Neeraj says that the goal behind achieving HPE’s “channel happiness” is creating enough demand and business opportunities for partners. Joint business planning is also a key part of HPE’s channel program, he said. “For us, compensation, transformation, and enablement of business partners is very, very critical.”
HPE’s distributors in the Philippines are MSI-ECS and Thakral.
A partner-led company
“The separation of HP has enabled us to move forward more rapidly,” said Richard Bailey, President of Asia Pacific Japan, HP, Inc. in his keynote address. “HP is transforming the channel program so channel partners can make more revenues. We are also reinventing the sales platform, and one of the enabling technologies is social media. We are not only a partner-first company, but also a partner-led company.”
Bailey said that opportunities for channel partners lie in rapid urbanization; changing demographics; hyper globalization; and accelerated innovation.
“Print security is a top priority for HP Inc.; and mobility is exploding,” said Bailey.
Simple, predictable, and profitable
While HP believes two is better than one, Dell and EMC have gone the opposite direction. In September 7, Dell Technologies completed the acquisition of EMC Corp., creating a $74-billion company with an expansive technology portfolio, and now the world’s largest privately-controlled technology company.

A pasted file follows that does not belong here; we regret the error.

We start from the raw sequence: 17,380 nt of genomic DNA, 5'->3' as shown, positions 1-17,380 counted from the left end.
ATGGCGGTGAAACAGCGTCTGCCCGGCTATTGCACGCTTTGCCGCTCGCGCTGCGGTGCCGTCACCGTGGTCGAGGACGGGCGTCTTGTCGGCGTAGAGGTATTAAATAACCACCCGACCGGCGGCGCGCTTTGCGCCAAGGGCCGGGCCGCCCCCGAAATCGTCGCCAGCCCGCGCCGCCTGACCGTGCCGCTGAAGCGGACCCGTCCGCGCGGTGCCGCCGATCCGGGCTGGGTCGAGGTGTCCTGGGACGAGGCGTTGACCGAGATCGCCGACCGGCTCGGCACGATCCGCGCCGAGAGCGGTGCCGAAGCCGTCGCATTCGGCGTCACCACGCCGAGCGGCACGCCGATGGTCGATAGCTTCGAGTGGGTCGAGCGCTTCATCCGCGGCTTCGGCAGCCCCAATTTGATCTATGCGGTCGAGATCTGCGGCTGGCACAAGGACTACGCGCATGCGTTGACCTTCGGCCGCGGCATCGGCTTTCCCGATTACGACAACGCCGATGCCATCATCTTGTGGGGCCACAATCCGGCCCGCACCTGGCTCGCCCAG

In his keynote, John Byrne, Dell EMC’s President, for Global Channel, says that Dell and EMC channel partners have already completed the integration process and are now in the market selling Dell, EMC and VMware together as one solution. Byrne says that in most cases, Dell EMC will focus on deepening its relationships with current partners rather than recruiting new resellers.
“We are building a world-class partner program that is simple, predictable, and profitable,” said Byrne.
Byrne said the new Dell EMC Partner Program will integrate two channel programs and will encompass the entire Dell EMC partner ecosystem, inclusive of solution providers, cloud service providers, global alliances, OEM solutions partners and distribution.
Scheduled to launch early next year, the program provides transparency while ensuring predictability and profitability, according to Byrne.
Byrne noted that partners can expect greater consistency on a global scale, including one common approach to deal registrations alongside greater staff incentives to cross-sell.
Today, Dell EMC’s channel business is worth $35 billion and over 60% of its business goes through the channel. Amit Midha, President APJ Commercial Dell EMC, adds that out of the 63 countries where the company does business in APJ, 58 are 100% channel.
“The marketplace needs solution providers,” said David Webster, President, Dell Asia Pacific and Japan – Enterprise Sales. “CIOs want prescription and direction. If you’re not best-of-breed and you’re not number one, CIOs will not do business with you.”